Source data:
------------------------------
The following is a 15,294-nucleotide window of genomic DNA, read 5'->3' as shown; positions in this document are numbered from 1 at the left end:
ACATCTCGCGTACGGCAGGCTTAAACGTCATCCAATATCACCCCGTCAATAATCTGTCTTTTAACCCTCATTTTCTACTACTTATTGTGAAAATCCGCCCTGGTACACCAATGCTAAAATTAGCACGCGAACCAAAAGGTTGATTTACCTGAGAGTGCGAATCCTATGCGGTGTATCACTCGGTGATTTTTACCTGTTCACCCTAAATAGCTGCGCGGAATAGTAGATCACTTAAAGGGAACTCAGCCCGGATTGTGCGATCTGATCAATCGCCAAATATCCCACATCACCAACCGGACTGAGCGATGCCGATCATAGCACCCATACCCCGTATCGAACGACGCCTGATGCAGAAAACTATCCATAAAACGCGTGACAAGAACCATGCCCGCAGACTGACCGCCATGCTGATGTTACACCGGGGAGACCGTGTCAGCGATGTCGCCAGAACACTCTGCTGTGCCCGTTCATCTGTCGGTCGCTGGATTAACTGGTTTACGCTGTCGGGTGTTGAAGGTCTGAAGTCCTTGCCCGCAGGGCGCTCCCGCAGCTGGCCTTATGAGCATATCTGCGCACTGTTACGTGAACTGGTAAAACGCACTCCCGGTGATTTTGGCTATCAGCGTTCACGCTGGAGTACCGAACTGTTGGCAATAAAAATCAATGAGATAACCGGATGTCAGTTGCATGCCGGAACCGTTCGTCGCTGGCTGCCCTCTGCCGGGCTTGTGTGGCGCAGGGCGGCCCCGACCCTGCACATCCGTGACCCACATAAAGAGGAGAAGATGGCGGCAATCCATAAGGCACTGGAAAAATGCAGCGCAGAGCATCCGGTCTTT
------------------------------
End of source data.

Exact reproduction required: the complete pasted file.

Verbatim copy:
The following is a 15,294-nucleotide window of genomic DNA, read 5'->3' as shown; positions in this document are numbered from 1 at the left end:
ACATCTCGCGTACGGCAGGCTTAAACGTCATCCAATATCACCCCGTCAATAATCTGTCTTTTAACCCTCATTTTCTACTACTTATTGTGAAAATCCGCCCTGGTACACCAATGCTAAAATTAGCACGCGAACCAAAAGGTTGATTTACCTGAGAGTGCGAATCCTATGCGGTGTATCACTCGGTGATTTTTACCTGTTCACCCTAAATAGCTGCGCGGAATAGTAGATCACTTAAAGGGAACTCAGCCCGGATTGTGCGATCTGATCAATCGCCAAATATCCCACATCACCAACCGGACTGAGCGATGCCGATCATAGCACCCATACCCCGTATCGAACGACGCCTGATGCAGAAAACTATCCATAAAACGCGTGACAAGAACCATGCCCGCAGACTGACCGCCATGCTGATGTTACACCGGGGAGACCGTGTCAGCGATGTCGCCAGAACACTCTGCTGTGCCCGTTCATCTGTCGGTCGCTGGATTAACTGGTTTACGCTGTCGGGTGTTGAAGGTCTGAAGTCCTTGCCCGCAGGGCGCTCCCGCAGCTGGCCTTATGAGCATATCTGCGCACTGTTACGTGAACTGGTAAAACGCACTCCCGGTGATTTTGGCTATCAGCGTTCACGCTGGAGTACCGAACTGTTGGCAATAAAAATCAATGAGATAACCGGATGTCAGTTGCATGCCGGAACCGTTCGTCGCTGGCTGCCCTCTGCCGGGCTTGTGTGGCGCAGGGCGGCCCCGACCCTGCACATCCGTGACCCACATAAAGAGGAGAAGATGGCGGCAATCCATAAGGCACTGGAAAAATGCAGCGCAGAGCATCCGGTCTTT